Growing up in "the 'burbs" of West Michigan, I carried a bit of guilt for choosing to raise our infant son in the booming metropolis that is Chicago.
Were we making the right decision? Would it allow the freedom that I was afforded as a small child? Would he be forced to join a gang by age 1? Would my single neighbor downstairs tire of his a.m. dose of techno music in time for my son's nap?
Then it dawned on me, this was going to be the only life he knew. He wasn't missing out on anything; in fact, he was experiencing firsthand the life I yearned for and chased down in my mid-20s.
Living in Chicago-and the Uptown neighborhood, in particular-Leo was born into a world of diversity. I remember sitting in awe that his first playdate looked like a mini-United Nations. From the day we brought Leo home, he never saw the world as "minorities" or "majorities." None of the children had "funny names" or "weird customs." Everyone was different, yet everyone was the same.
My son was a terrible sleeper. Nap time consisted of lugging baby + giant stroller down three flights of stairs (condo living) and then walking the neighborhood to get him to sleep. This frustrating routine led to meeting some of the nicest folks in our neighborhood. You see, there were two options after Leo fell asleep: either I could lug baby + giant stroller back up three flights of stairs and risk injury, or I could park it at the local Starbucks. Coffee always wins out. Leo would sleep for an hour or so in that stroller while Dad would enjoy a warm beverage, good conversation, a newspaper or an hour of blissful peace.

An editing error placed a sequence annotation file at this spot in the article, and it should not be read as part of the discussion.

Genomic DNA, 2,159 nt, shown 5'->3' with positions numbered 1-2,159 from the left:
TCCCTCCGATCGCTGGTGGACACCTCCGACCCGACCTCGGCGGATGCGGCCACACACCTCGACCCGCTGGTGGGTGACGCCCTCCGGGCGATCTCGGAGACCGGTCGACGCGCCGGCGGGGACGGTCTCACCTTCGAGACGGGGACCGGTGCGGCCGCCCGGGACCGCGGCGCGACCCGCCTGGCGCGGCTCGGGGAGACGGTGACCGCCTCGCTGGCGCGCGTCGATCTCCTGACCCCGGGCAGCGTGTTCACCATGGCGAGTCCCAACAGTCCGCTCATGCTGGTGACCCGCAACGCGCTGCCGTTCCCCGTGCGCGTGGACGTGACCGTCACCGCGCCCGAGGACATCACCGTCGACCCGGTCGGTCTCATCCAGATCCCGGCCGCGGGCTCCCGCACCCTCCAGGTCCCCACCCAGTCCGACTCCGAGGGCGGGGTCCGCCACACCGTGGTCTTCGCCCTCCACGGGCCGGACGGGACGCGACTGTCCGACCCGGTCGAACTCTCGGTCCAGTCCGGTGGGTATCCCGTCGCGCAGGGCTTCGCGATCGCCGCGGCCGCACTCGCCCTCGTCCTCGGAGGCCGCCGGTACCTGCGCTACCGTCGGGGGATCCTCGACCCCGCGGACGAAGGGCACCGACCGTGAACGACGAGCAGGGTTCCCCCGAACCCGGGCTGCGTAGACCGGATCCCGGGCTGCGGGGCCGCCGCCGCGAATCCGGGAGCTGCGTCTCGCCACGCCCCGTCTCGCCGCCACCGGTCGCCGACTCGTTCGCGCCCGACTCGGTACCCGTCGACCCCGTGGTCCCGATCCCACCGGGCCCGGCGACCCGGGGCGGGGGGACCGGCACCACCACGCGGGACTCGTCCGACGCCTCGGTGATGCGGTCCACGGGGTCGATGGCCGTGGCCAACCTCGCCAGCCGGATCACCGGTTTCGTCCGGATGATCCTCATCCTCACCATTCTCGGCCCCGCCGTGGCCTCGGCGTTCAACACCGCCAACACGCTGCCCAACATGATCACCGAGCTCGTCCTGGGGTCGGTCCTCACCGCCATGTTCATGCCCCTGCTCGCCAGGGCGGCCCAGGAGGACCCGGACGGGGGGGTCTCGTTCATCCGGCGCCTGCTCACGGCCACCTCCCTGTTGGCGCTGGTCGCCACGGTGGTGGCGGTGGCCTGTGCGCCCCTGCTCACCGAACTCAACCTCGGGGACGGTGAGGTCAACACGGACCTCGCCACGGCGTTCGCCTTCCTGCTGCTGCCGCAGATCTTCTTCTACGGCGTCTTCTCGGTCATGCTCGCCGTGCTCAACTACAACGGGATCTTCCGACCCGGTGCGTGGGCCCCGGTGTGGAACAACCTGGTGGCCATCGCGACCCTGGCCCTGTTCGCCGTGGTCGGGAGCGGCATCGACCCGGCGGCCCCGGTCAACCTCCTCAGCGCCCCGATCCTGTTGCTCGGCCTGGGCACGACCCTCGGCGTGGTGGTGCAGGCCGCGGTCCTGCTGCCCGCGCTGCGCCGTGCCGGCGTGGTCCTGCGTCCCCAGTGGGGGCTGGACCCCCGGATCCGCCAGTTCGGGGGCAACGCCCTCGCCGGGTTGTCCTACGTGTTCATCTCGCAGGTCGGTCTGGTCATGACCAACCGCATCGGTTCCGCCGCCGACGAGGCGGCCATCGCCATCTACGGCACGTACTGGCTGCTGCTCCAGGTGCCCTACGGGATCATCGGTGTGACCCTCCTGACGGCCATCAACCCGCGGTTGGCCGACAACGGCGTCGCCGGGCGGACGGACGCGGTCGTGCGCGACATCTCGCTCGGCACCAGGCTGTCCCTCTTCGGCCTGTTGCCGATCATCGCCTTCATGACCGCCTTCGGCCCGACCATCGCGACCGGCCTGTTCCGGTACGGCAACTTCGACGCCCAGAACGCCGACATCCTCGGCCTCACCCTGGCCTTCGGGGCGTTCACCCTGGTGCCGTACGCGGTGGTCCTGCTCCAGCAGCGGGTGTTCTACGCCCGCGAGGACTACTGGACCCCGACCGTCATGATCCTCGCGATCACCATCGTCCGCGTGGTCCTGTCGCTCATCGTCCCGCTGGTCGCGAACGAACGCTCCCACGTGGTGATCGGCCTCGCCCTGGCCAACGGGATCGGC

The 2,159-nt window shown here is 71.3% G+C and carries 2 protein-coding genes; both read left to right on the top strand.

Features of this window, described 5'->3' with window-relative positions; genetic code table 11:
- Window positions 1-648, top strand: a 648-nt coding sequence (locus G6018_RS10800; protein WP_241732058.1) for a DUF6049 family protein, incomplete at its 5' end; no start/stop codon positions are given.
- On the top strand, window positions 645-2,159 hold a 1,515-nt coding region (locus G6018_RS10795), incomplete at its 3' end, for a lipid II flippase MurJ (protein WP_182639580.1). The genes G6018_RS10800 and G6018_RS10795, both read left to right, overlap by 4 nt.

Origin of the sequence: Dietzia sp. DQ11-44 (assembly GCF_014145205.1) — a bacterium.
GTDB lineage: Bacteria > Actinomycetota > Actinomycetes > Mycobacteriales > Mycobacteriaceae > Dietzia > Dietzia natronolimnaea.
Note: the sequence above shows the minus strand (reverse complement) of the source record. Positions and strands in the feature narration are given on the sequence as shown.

Finally, before my son could even walk, he was enjoying the many cultural amenities of Chicago. We would stroll along in Lincoln Park Zoo as members. We would bounce to "Africa" to see the giraffes and then to the "Arctic" just around the corner to see the polar bears. We would spend hour after hour at the Field Museum, so much so that "dahadoo" (baby talk for dinosaur) became to us our son's most cherished word. We took fun classes with him at The Old Town School of Folk Music, we enjoyed many of the amazing Chicago parks, and we dined at some of the best family-friendly restaurants the city had to offer.
The crowning point of all this came just a few months back.
Leo, now 6, was enjoying a tractor ride with his grandfather up in Michigan. I sat back and watched, thinking, "What if this was his life?" On the ride home I asked him if he wanted to leave Chicago and move to a house in "the 'burbs"?
My son started to tear up a bit and said no. He loves his home, his school, his friends, his downstairs neighbor's techno music, and the only life he has ever known … in the city of Chicago.
See more of Ryan's stories here.